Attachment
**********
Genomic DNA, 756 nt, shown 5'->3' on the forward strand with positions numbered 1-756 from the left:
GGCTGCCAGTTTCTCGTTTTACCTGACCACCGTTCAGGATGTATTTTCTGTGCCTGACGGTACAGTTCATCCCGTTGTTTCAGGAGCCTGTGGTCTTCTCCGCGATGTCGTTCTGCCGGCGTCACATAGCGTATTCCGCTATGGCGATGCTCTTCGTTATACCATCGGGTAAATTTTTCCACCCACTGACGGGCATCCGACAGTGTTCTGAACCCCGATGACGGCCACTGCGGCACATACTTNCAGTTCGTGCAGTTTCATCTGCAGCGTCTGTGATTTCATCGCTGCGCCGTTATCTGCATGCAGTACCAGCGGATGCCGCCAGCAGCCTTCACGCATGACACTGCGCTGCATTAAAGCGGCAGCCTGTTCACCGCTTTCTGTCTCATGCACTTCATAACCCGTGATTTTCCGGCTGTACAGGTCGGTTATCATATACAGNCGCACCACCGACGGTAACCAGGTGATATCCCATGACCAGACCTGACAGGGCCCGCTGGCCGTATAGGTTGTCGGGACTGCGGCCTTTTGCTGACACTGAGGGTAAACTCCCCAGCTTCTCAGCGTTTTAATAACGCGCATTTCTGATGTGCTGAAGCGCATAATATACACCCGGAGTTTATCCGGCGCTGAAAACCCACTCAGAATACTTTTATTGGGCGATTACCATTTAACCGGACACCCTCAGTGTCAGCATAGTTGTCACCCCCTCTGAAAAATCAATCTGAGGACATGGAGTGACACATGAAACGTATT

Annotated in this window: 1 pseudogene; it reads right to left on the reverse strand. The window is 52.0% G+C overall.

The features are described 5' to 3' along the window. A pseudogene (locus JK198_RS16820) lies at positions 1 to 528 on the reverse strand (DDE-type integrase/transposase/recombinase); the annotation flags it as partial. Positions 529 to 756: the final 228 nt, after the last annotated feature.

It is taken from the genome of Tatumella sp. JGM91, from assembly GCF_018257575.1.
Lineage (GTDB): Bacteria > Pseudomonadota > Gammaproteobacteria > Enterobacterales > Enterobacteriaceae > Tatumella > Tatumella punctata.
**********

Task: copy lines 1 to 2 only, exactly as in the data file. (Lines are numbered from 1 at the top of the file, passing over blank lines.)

Genomic DNA, 756 nt, shown 5'->3' on the forward strand with positions numbered 1-756 from the left:
GGCTGCCAGTTTCTCGTTTTACCTGACCACCGTTCAGGATGTATTTTCTGTGCCTGACGGTACAGTTCATCCCGTTGTTTCAGGAGCCTGTGGTCTTCTCCGCGATGTCGTTCTGCCGGCGTCACATAGCGTATTCCGCTATGGCGATGCTCTTCGTTATACCATCGGGTAAATTTTTCCACCCACTGACGGGCATCCGACAGTGTTCTGAACCCCGATGACGGCCACTGCGGCACATACTTNCAGTTCGTGCAGTTTCATCTGCAGCGTCTGTGATTTCATCGCTGCGCCGTTATCTGCATGCAGTACCAGCGGATGCCGCCAGCAGCCTTCACGCATGACACTGCGCTGCATTAAAGCGGCAGCCTGTTCACCGCTTTCTGTCTCATGCACTTCATAACCCGTGATTTTCCGGCTGTACAGGTCGGTTATCATATACAGNCGCACCACCGACGGTAACCAGGTGATATCCCATGACCAGACCTGACAGGGCCCGCTGGCCGTATAGGTTGTCGGGACTGCGGCCTTTTGCTGACACTGAGGGTAAACTCCCCAGCTTCTCAGCGTTTTAATAACGCGCATTTCTGATGTGCTGAAGCGCATAATATACACCCGGAGTTTATCCGGCGCTGAAAACCCACTCAGAATACTTTTATTGGGCGATTACCATTTAACCGGACACCCTCAGTGTCAGCATAGTTGTCACCCCCTCTGAAAAATCAATCTGAGGACATGGAGTGACACATGAAACGTATT